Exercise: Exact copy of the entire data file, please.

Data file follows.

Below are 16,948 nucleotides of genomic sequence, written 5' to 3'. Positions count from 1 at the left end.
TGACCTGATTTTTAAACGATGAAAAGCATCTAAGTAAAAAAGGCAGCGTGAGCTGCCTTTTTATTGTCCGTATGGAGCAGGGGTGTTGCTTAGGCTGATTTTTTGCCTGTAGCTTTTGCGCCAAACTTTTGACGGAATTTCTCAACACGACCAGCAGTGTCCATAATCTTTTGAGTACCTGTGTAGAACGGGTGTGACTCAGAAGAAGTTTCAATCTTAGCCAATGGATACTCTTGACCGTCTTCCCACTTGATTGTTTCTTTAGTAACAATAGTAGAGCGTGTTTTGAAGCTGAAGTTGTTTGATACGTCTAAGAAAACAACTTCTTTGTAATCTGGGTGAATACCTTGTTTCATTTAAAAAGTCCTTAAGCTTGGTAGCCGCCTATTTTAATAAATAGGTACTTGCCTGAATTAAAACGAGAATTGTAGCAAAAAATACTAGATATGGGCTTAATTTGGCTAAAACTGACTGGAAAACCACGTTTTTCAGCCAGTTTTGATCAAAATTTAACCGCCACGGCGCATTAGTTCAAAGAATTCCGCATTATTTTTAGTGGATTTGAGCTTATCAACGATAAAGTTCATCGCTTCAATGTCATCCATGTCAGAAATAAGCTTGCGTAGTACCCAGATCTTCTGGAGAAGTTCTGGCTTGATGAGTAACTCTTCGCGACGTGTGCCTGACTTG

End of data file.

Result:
Below are 16,948 nucleotides of genomic sequence, written 5' to 3'. Positions count from 1 at the left end.
TGACCTGATTTTTAAACGATGAAAAGCATCTAAGTAAAAAAGGCAGCGTGAGCTGCCTTTTTATTGTCCGTATGGAGCAGGGGTGTTGCTTAGGCTGATTTTTTGCCTGTAGCTTTTGCGCCAAACTTTTGACGGAATTTCTCAACACGACCAGCAGTGTCCATAATCTTTTGAGTACCTGTGTAGAACGGGTGTGACTCAGAAGAAGTTTCAATCTTAGCCAATGGATACTCTTGACCGTCTTCCCACTTGATTGTTTCTTTAGTAACAATAGTAGAGCGTGTTTTGAAGCTGAAGTTGTTTGATACGTCTAAGAAAACAACTTCTTTGTAATCTGGGTGAATACCTTGTTTCATTTAAAAAGTCCTTAAGCTTGGTAGCCGCCTATTTTAATAAATAGGTACTTGCCTGAATTAAAACGAGAATTGTAGCAAAAAATACTAGATATGGGCTTAATTTGGCTAAAACTGACTGGAAAACCACGTTTTTCAGCCAGTTTTGATCAAAATTTAACCGCCACGGCGCATTAGTTCAAAGAATTCCGCATTATTTTTAGTGGATTTGAGCTTATCAACGATAAAGTTCATCGCTTCAATGTCATCCATGTCAGAAATAAGCTTGCGTAGTACCCAGATCTTCTGGAGAAGTTCTGGCTTGATGAGTAACTCTTCGCGACGTGTGCCTGACTTG